• Microsoft disclosed a potential connection between the Raspberry Robin malware and a Russian cybercrime group - Evil Corp. The company’s researchers discovered that the Raspberry Robin Windows worm was being used to deliver the FakeUpdates malware. It is believed that the Raspberry Robin malware was deployed on the networks of hundreds of organizations across a wide range of industry sectors.
  • A massive phishing campaign codenamed 0ktapus leveraged compromised Okta identity credentials and bypassed two-factor authentication to gain initial access to victims’ computers. Over 130 organizations, including Twilio, MailChimp, and Klaviyo, located in the U.S. and Canada are affected by the campaign. 
  • Accelya—a technology firm providing services to Delta, British Airways, JetBlue, United, Virgin Atlantic, and American Airlines—confirmed that it was targeted by the BlackCat ransomware group. The group has reportedly stolen emails, and worker contracts from the firm, a part of which was also published on the group’s data leak site.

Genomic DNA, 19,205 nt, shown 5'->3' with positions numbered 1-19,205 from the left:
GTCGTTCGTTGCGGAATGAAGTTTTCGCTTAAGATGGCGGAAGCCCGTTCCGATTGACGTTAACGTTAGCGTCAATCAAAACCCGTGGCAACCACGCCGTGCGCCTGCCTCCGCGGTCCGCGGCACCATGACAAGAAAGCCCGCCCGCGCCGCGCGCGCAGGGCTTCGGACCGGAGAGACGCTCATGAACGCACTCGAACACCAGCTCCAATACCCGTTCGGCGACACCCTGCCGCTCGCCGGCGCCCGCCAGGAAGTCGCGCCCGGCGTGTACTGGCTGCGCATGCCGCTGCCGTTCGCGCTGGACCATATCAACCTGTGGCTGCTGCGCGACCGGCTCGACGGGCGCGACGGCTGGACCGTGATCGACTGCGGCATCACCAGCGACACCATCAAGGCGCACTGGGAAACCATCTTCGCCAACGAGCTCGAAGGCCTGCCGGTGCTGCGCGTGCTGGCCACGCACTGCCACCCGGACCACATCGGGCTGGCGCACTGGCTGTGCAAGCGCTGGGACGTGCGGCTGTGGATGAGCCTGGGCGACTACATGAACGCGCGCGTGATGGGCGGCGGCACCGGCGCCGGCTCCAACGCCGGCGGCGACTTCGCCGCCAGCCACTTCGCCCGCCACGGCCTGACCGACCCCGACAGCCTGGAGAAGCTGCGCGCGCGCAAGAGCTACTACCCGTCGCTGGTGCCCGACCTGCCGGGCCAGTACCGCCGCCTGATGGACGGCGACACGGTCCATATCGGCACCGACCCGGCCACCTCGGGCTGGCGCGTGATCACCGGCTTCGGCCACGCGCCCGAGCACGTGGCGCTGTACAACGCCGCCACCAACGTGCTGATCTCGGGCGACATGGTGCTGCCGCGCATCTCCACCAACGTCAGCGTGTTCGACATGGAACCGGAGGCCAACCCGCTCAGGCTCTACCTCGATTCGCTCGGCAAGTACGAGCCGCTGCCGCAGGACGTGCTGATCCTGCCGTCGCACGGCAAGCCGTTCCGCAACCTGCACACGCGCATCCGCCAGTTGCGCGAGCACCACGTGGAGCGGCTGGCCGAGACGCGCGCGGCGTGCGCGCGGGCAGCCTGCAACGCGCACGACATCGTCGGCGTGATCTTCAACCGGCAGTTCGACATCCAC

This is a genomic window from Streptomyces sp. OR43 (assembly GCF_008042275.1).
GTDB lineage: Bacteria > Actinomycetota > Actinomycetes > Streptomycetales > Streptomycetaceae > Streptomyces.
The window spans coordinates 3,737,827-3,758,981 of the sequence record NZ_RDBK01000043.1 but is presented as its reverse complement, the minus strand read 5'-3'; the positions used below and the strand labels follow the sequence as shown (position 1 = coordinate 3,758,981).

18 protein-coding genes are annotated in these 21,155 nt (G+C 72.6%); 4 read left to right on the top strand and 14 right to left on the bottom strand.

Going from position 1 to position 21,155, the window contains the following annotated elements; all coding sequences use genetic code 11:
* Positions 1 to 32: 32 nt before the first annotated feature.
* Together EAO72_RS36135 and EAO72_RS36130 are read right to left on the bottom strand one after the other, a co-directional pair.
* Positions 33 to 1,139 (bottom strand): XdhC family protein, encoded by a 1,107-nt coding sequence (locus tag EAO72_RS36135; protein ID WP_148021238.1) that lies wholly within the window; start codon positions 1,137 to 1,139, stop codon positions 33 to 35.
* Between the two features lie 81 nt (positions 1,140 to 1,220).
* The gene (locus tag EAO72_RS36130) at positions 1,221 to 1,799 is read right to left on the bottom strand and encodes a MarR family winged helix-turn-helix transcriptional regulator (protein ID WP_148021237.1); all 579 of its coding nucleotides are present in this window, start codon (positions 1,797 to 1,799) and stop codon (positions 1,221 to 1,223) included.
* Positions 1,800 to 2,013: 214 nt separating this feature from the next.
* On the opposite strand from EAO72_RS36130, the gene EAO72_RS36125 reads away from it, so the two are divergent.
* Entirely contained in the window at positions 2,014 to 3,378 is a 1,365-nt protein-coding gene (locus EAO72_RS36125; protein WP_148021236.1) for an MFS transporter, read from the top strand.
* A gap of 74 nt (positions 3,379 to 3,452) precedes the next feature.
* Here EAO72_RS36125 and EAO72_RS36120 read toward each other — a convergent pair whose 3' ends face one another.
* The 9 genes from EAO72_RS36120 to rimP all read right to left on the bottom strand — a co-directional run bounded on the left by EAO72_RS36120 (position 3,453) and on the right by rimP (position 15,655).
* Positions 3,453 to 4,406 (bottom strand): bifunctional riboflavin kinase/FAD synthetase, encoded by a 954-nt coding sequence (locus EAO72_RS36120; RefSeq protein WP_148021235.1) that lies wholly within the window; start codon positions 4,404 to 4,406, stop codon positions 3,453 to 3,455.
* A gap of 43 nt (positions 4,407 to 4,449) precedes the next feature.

• Hospitality and travel industry firms located in Latin America, North America, and Western Europe are under attack from TA558 threat actors. The actors are using phishing emails to pivot the campaign that has been ongoing since the beginning of the year.
 

New Threats

Let’s now learn about the new threat developments in the cybercrime world over the past month. At least two separate campaigns were linked to the infamous North threat group, Lazarus. In one of the campaigns, it distributed a stealthy macOS malware disguised as a job description for Coinbase. In other news, criminals impersonated Atomic Wallet to try and distribute the Mars Stealer malware. Meanwhile, cybercriminals are dumping Cobalt Strike for Sliver to make their attacks even more destructive.

  • A new class of HTTP request smuggling attacks can enable threat actors to compromise multiple popular websites. Named browser-powered desync, the attack can be used to compromise Amazon sites and those using the AWS Application Load Balancer, Cisco ASA WebVPN, Akamai, Varnish Cache servers, and Apache HTTP Server 2.4.52.